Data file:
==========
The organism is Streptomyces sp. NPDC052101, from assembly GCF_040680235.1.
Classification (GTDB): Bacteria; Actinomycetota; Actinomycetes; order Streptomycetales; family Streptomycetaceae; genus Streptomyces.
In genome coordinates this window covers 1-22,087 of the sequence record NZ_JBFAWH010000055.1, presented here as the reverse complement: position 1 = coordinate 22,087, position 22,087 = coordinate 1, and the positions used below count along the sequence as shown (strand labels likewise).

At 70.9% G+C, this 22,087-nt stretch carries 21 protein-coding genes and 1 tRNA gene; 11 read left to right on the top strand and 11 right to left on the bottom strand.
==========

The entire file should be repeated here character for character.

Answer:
The organism is Streptomyces sp. NPDC052101, from assembly GCF_040680235.1.
Classification (GTDB): Bacteria; Actinomycetota; Actinomycetes; order Streptomycetales; family Streptomycetaceae; genus Streptomyces.
In genome coordinates this window covers 1-22,087 of the sequence record NZ_JBFAWH010000055.1, presented here as the reverse complement: position 1 = coordinate 22,087, position 22,087 = coordinate 1, and the positions used below count along the sequence as shown (strand labels likewise).

At 70.9% G+C, this 22,087-nt stretch carries 21 protein-coding genes and 1 tRNA gene; 11 read left to right on the top strand and 11 right to left on the bottom strand.